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Annual Salmon BBQ: October 5!

For countless students around the country, the end of summer can trigger the cold Pavlovian sweats of a new school year. Around here, though, you’re far more likely to get the meat sweats this time of year thanks to our Annual Salmon BBQ, coming up on Wednesday, October 5, from 4:30 to 6:30 p.m. in the Anderson Hall courtyard!

2016_08_Salmon BBQIn case you haven’t been to the Salmon BBQ before, we have this autumn feast down to a beautiful, mouth-watering science. Once again, SEFS alumnus Steve Rigdon (’02, B.S.) will be providing the salmon, caught using traditional Yakama fishing techniques. Luke Rogers (’99, B.S.; ’05, M.S.) will continue his long-running role of overseeing the grilling operation using fir and alder wood from Pack Forest, which forester Jeff Kelly will hew and haul up beforehand. Professor Emeritus Steve West will set up a few kegs from Big Time Brewery, and Professor Emeritus Bruce Lippke will have an assortment of wines on hand for you to sample. In addition to the salmon, we’ll be providing ample corn on the cob, chips and salad, but the rest of the meal is a potluck, so please bring a side dish, snack or dessert item to share!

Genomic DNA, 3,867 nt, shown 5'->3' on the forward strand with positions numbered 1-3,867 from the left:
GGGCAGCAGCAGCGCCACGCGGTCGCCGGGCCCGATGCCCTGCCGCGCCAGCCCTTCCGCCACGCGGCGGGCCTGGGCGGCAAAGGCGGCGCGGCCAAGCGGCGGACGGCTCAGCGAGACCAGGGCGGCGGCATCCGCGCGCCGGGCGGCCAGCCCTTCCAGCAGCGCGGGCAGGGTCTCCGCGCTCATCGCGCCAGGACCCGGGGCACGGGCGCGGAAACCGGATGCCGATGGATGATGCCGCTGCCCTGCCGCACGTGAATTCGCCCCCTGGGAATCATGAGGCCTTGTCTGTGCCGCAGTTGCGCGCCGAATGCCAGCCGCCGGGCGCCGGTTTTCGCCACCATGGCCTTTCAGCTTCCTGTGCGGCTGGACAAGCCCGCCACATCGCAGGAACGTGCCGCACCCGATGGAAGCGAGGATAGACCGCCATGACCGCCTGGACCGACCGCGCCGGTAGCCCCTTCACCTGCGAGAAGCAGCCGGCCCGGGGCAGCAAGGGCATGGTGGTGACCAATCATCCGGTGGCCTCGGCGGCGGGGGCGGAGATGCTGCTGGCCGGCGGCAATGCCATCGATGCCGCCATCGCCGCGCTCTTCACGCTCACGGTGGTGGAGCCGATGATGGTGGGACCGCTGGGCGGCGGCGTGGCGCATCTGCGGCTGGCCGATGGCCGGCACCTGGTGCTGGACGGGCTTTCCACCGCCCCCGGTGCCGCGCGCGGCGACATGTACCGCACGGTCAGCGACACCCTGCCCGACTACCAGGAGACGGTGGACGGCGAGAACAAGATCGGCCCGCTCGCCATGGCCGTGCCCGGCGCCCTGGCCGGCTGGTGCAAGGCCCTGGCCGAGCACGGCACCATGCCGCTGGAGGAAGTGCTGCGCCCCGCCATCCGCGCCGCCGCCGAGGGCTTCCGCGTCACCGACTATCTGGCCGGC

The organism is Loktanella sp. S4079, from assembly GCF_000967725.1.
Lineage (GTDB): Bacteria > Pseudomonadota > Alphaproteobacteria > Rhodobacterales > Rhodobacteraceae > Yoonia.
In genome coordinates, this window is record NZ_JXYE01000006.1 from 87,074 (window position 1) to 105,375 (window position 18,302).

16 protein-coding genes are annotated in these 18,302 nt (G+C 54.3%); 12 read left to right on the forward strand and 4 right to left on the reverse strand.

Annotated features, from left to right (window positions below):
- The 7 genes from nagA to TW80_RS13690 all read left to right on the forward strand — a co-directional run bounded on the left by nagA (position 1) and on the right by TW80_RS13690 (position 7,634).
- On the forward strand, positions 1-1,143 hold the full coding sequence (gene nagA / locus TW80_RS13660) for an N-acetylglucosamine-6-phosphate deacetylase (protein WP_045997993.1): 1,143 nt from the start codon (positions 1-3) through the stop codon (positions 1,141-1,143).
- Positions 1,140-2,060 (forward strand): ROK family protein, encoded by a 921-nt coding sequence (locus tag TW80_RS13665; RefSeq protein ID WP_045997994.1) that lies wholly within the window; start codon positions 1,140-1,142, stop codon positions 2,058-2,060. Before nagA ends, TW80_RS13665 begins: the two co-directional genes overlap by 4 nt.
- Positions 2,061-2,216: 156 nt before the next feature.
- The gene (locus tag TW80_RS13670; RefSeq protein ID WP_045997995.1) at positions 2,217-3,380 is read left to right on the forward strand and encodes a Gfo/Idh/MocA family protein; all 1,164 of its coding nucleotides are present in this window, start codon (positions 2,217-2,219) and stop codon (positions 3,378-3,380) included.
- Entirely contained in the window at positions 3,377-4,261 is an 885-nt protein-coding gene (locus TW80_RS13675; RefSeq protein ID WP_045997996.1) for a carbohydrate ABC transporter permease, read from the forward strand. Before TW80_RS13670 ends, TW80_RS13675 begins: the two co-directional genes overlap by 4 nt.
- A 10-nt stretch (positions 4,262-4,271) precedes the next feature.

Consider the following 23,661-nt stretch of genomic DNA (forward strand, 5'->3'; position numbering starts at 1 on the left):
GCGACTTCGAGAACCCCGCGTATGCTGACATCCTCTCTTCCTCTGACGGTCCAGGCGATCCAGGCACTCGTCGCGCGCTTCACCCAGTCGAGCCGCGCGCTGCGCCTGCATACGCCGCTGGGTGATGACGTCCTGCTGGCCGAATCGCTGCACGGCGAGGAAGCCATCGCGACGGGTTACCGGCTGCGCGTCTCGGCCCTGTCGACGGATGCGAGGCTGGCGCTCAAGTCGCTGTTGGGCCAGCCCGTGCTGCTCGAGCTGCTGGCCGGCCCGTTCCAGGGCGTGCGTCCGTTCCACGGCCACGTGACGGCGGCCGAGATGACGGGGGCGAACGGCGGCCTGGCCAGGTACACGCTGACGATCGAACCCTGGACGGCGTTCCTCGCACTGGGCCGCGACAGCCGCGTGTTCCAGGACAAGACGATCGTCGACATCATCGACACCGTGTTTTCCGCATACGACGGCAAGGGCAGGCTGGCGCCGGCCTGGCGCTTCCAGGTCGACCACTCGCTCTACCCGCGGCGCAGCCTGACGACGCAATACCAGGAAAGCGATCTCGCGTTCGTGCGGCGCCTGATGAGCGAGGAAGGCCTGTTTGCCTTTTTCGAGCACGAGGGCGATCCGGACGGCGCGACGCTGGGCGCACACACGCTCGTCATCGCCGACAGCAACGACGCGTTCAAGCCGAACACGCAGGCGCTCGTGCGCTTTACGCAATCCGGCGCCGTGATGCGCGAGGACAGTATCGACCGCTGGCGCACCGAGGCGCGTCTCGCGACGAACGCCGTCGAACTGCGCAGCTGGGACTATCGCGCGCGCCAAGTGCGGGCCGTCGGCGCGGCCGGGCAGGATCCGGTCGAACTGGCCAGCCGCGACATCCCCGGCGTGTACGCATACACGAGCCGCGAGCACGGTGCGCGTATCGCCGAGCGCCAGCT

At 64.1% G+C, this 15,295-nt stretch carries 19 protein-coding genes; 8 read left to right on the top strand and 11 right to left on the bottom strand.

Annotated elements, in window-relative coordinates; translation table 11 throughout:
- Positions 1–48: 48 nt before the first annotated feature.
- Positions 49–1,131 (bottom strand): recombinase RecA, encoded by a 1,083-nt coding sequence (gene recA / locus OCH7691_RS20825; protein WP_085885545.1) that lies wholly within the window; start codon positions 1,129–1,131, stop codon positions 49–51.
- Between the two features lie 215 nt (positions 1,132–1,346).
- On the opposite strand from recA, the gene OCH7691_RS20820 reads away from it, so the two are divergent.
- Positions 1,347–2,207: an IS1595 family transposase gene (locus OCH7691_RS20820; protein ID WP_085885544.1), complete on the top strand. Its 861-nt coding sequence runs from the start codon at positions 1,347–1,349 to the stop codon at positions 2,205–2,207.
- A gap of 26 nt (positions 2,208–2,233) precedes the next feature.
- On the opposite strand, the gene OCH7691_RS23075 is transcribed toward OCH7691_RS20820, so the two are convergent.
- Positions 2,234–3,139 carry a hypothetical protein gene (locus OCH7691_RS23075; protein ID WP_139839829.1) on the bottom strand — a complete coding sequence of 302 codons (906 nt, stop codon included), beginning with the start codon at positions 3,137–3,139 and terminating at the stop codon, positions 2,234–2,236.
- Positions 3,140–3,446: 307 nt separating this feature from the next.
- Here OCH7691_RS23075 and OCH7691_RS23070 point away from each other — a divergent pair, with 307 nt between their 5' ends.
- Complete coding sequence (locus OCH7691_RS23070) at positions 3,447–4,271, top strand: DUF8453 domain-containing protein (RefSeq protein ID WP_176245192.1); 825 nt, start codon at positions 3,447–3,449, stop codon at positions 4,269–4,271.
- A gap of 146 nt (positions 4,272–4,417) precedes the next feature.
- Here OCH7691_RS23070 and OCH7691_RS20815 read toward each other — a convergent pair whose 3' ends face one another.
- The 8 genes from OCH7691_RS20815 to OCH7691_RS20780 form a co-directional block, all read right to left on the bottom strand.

All alumni, students, staff and faculty are invited, and we heartily encourage you to bring friends and family. The event is free—and awesome—and no RSVP is required, and we will have plenty of salmon for all.

Also, if you’re able to assist with set-up or clean-up, please contact Karl Wirsing to make sure we have enough help before and after the event. We’ll start getting ready around 3 p.m., and we’ll need even more hands to help clean up afterward from 6:30 to 7 (ish). If you can spare a few minutes at either end, that would be tremendously appreciated!

That’s Not All!
Come a little early to the Salmon BBQ and catch the Distinguished Alumni Seminar, which will feature Randy Dahlgren (’84, M.S.; ’87, Ph.D.), a professor of soil science and biogeochemistry in the Department of Land, Air and Water Resources at the University of California – Davis. His talk, “From Subduction to Salmon: Geologic Subsidies Drive High Productivity of a Volcanic Spring-Fed River,” will run from 3:30 to 4:20 p.m. in Anderson 223 as part of the SEFS Seminar Series—ending just in time for the start of the festivities downstairs in the courtyard.